The State Department of Health urges the public to get a flu vaccine this year to keep themselves and others safe and out of the hospital.
Flu activity may be more common this year compared to last year because the closures that were in place to prevent the spread of COVID-19 have been lifted, according to an Oct. 18 state Department of Health news release. People are more active and mobile. Many adults have returned to in-person work and most children are back in school.
“Preventing the spread of flu will be critical in the months to come because it will reduce additional strain on our hospitals, which are currently extremely stressed due to COVID-19,” said Dr. Tao Sheng Kwan-Gett, chief science officer for the state Department of Health. “If you haven’t received your flu vaccine yet, now is the perfect time. It will help protect you, your family and friends, and your community as we get back to doing the things we love.”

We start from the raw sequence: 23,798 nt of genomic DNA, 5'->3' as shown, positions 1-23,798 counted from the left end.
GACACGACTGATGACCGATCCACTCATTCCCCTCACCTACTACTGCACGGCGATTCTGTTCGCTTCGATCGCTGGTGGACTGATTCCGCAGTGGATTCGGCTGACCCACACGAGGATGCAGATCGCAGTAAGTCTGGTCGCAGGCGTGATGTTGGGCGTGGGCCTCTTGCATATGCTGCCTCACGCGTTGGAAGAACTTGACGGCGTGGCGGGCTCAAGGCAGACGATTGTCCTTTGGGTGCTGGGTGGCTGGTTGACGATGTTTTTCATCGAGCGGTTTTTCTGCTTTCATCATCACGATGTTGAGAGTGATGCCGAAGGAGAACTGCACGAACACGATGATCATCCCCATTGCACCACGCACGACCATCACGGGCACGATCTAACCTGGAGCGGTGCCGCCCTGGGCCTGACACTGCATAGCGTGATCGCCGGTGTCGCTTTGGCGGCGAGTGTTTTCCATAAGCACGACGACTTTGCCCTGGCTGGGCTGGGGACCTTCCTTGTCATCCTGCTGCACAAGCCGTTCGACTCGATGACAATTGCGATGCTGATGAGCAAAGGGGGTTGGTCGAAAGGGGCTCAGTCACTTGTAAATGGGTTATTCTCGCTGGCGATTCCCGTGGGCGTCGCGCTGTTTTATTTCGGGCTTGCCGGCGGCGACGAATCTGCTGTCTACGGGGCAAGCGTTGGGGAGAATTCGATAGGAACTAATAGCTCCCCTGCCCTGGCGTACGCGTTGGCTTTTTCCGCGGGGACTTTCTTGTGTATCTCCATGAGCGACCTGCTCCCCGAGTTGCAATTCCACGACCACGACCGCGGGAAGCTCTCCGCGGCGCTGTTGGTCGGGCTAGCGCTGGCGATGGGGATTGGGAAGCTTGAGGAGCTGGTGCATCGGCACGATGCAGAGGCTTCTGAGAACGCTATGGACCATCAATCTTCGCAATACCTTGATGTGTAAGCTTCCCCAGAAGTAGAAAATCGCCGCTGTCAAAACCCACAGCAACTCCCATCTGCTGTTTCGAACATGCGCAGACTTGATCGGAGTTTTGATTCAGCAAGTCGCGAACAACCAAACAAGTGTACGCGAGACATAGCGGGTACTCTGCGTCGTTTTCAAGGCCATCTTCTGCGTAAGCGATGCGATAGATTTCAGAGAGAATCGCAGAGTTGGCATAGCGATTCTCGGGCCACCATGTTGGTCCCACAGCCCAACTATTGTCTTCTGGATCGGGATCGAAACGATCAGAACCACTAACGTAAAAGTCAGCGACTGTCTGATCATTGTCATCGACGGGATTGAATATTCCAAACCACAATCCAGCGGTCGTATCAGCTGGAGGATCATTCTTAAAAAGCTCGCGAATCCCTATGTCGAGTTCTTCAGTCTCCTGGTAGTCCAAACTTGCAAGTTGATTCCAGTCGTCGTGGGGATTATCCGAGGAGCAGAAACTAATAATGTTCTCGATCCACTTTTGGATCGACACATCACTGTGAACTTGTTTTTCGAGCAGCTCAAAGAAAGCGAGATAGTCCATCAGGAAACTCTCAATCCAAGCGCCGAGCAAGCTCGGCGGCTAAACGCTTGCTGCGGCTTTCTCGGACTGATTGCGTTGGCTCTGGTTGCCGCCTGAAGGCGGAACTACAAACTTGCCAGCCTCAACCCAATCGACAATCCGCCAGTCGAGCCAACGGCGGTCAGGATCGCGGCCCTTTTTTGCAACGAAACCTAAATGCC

Everyone six months of age and older should get an annual flu vaccine, according to the news release. Young children, pregnant people, those with underlying health conditions, and people ages 65 and older are at high risk for flu-related complications.
The flu is a highly contagious disease that can cause mild to severe illness, and lead to hospitalization and death – even in healthy, young people. Getting a flu vaccine reduces your chance of getting the flu, and it can be safely given at the same time as a COVID-19 vaccine.
Flu illness is more dangerous than the common cold for children. Each year, millions of children get sick with seasonal flu, thousands are hospitalized, and some children die from flu. Across Washington, the flu vaccine, and all recommended childhood vaccines, are available at no cost for children from birth through age 18.
For weekly flu activity reports, educational materials, vaccine information, and other flu prevention resources, visit KnockOutFlu.org.